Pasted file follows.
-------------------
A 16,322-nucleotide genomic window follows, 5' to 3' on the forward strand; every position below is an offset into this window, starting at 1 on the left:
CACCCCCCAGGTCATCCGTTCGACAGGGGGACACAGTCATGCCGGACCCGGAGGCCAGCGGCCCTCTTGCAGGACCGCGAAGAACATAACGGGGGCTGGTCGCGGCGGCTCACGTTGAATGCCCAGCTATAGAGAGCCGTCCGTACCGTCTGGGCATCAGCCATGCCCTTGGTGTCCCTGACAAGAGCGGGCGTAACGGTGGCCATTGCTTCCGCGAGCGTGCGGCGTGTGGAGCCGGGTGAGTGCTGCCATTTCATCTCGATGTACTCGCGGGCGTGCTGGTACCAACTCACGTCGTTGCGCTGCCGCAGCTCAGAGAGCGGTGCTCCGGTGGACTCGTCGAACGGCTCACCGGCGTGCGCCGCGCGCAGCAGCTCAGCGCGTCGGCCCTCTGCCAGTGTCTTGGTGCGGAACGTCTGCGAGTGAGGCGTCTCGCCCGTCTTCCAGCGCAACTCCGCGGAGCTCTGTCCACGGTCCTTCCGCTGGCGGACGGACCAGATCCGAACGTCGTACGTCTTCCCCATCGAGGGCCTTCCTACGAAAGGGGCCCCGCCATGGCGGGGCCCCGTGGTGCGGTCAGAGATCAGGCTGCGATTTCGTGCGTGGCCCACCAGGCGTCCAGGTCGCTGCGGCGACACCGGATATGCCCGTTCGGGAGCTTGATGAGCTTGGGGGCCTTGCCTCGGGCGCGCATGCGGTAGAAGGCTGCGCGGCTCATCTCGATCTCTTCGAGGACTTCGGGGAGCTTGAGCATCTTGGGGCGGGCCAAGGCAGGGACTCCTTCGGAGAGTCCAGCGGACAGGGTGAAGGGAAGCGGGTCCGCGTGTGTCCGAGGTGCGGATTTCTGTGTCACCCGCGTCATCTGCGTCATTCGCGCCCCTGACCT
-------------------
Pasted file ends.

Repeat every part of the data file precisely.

A 16,322-nucleotide genomic window follows, 5' to 3' on the forward strand; every position below is an offset into this window, starting at 1 on the left:
CACCCCCCAGGTCATCCGTTCGACAGGGGGACACAGTCATGCCGGACCCGGAGGCCAGCGGCCCTCTTGCAGGACCGCGAAGAACATAACGGGGGCTGGTCGCGGCGGCTCACGTTGAATGCCCAGCTATAGAGAGCCGTCCGTACCGTCTGGGCATCAGCCATGCCCTTGGTGTCCCTGACAAGAGCGGGCGTAACGGTGGCCATTGCTTCCGCGAGCGTGCGGCGTGTGGAGCCGGGTGAGTGCTGCCATTTCATCTCGATGTACTCGCGGGCGTGCTGGTACCAACTCACGTCGTTGCGCTGCCGCAGCTCAGAGAGCGGTGCTCCGGTGGACTCGTCGAACGGCTCACCGGCGTGCGCCGCGCGCAGCAGCTCAGCGCGTCGGCCCTCTGCCAGTGTCTTGGTGCGGAACGTCTGCGAGTGAGGCGTCTCGCCCGTCTTCCAGCGCAACTCCGCGGAGCTCTGTCCACGGTCCTTCCGCTGGCGGACGGACCAGATCCGAACGTCGTACGTCTTCCCCATCGAGGGCCTTCCTACGAAAGGGGCCCCGCCATGGCGGGGCCCCGTGGTGCGGTCAGAGATCAGGCTGCGATTTCGTGCGTGGCCCACCAGGCGTCCAGGTCGCTGCGGCGACACCGGATATGCCCGTTCGGGAGCTTGATGAGCTTGGGGGCCTTGCCTCGGGCGCGCATGCGGTAGAAGGCTGCGCGGCTCATCTCGATCTCTTCGAGGACTTCGGGGAGCTTGAGCATCTTGGGGCGGGCCAAGGCAGGGACTCCTTCGGAGAGTCCAGCGGACAGGGTGAAGGGAAGCGGGTCCGCGTGTGTCCGAGGTGCGGATTTCTGTGTCACCCGCGTCATCTGCGTCATTCGCGCCCCTGACCT